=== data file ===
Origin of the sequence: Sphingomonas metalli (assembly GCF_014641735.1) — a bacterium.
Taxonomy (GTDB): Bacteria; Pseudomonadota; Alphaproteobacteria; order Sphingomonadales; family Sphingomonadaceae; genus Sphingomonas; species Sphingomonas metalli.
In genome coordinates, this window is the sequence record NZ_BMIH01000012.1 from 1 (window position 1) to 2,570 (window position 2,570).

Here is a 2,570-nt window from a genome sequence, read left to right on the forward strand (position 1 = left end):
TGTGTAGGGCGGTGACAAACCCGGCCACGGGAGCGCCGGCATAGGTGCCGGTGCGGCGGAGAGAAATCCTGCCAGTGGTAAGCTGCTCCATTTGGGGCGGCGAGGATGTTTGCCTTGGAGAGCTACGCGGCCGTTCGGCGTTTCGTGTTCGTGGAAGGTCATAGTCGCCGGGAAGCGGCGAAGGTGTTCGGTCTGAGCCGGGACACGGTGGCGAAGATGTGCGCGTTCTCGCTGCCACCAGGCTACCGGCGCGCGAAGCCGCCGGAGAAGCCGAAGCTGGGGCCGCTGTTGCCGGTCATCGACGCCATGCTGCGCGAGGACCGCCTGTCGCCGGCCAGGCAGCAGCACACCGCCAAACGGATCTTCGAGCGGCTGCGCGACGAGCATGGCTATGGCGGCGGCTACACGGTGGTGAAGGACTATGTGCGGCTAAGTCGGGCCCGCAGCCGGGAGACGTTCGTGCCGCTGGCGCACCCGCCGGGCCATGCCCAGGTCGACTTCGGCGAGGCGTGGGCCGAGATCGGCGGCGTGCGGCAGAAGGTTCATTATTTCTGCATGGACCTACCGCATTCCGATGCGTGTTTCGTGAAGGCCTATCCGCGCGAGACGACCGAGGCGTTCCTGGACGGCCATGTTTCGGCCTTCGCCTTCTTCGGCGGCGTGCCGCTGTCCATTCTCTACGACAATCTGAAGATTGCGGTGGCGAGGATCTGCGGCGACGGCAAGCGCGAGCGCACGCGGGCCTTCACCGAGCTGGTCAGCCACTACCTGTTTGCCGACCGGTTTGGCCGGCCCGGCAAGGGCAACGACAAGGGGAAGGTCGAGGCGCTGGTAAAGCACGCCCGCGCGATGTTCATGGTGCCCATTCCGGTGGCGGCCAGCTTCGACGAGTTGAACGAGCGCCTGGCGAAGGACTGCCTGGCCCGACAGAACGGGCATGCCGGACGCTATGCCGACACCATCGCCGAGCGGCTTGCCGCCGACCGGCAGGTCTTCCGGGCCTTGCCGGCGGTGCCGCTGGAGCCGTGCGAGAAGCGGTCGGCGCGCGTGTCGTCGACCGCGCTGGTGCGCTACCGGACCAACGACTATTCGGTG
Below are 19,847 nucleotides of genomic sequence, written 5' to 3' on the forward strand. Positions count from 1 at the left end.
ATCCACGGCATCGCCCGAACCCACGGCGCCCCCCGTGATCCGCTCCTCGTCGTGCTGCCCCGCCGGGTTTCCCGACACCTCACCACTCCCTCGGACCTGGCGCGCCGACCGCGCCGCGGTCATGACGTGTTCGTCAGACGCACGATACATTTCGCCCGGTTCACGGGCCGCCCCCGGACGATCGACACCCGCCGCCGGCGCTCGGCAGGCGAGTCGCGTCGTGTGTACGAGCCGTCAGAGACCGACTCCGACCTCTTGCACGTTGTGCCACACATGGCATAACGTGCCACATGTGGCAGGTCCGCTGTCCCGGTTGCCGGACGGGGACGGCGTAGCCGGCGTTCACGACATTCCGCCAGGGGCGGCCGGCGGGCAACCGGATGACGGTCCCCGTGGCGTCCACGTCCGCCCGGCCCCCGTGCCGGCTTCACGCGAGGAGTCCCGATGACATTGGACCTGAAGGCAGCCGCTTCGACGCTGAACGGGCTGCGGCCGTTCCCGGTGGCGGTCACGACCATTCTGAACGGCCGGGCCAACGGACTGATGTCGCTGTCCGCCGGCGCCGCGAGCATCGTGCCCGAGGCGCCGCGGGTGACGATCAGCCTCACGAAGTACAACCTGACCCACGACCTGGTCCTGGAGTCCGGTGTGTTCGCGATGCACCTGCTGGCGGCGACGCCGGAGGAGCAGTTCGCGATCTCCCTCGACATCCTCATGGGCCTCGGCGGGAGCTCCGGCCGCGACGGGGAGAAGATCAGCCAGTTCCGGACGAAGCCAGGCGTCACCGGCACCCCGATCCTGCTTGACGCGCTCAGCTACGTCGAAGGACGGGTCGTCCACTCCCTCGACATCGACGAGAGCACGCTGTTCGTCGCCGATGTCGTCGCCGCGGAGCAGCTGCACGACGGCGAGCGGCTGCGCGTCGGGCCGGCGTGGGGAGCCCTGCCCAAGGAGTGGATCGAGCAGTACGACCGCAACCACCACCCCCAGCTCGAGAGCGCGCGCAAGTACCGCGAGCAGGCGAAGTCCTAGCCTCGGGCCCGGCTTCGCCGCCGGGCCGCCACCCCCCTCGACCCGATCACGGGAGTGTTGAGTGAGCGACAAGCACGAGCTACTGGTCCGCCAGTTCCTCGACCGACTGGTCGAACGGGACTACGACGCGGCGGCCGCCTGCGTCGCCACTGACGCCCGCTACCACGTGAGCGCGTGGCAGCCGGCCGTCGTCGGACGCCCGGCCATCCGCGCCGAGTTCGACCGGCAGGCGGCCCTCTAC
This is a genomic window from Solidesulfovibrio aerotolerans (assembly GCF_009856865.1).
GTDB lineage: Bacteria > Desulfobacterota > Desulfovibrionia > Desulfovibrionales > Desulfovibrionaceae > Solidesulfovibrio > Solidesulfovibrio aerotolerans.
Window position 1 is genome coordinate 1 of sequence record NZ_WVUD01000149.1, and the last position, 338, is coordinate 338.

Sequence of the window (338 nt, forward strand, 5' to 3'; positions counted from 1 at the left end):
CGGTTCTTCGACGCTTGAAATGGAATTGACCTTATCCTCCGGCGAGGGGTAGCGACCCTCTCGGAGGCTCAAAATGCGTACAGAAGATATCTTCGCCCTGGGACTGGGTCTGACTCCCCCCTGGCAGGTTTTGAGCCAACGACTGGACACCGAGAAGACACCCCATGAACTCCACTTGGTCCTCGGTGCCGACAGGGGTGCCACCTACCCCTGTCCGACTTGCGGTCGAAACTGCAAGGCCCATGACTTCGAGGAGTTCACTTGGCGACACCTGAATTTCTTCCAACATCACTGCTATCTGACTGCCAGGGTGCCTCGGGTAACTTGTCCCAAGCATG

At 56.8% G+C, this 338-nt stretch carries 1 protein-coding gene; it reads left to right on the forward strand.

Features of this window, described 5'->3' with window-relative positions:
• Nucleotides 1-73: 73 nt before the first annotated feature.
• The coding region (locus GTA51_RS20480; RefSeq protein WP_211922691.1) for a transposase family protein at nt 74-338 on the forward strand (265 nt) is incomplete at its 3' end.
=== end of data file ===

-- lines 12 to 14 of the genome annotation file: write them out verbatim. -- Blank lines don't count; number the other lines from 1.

CGGTTCTTCGACGCTTGAAATGGAATTGACCTTATCCTCCGGCGAGGGGTAGCGACCCTCTCGGAGGCTCAAAATGCGTACAGAAGATATCTTCGCCCTGGGACTGGGTCTGACTCCCCCCTGGCAGGTTTTGAGCCAACGACTGGACACCGAGAAGACACCCCATGAACTCCACTTGGTCCTCGGTGCCGACAGGGGTGCCACCTACCCCTGTCCGACTTGCGGTCGAAACTGCAAGGCCCATGACTTCGAGGAGTTCACTTGGCGACACCTGAATTTCTTCCAACATCACTGCTATCTGACTGCCAGGGTGCCTCGGGTAACTTGTCCCAAGCATG

At 56.8% G+C, this 338-nt stretch carries 1 protein-coding gene; it reads left to right on the forward strand.

Features of this window, described 5'->3' with window-relative positions: